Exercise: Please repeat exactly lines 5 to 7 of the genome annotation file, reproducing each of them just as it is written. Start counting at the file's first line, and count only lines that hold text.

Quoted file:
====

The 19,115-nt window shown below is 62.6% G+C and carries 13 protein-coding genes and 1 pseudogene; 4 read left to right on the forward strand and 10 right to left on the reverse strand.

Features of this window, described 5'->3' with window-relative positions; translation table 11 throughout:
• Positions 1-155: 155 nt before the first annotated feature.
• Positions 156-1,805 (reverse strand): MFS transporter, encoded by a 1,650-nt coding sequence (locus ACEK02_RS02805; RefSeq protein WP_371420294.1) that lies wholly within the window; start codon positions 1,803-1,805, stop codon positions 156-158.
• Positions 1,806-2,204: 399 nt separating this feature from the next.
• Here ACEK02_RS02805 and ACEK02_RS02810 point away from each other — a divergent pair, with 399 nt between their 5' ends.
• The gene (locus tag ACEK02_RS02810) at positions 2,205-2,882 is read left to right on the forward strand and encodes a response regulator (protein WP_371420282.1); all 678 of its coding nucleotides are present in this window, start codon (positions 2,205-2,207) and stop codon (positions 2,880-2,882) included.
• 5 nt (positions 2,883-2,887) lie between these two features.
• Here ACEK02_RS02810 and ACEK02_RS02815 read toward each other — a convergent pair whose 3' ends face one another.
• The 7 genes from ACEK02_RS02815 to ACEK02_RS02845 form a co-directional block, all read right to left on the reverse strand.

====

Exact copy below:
• Positions 1,806-2,204: 399 nt separating this feature from the next.
• Here ACEK02_RS02805 and ACEK02_RS02810 point away from each other — a divergent pair, with 399 nt between their 5' ends.
• The gene (locus tag ACEK02_RS02810) at positions 2,205-2,882 is read left to right on the forward strand and encodes a response regulator (protein WP_371420282.1); all 678 of its coding nucleotides are present in this window, start codon (positions 2,205-2,207) and stop codon (positions 2,880-2,882) included.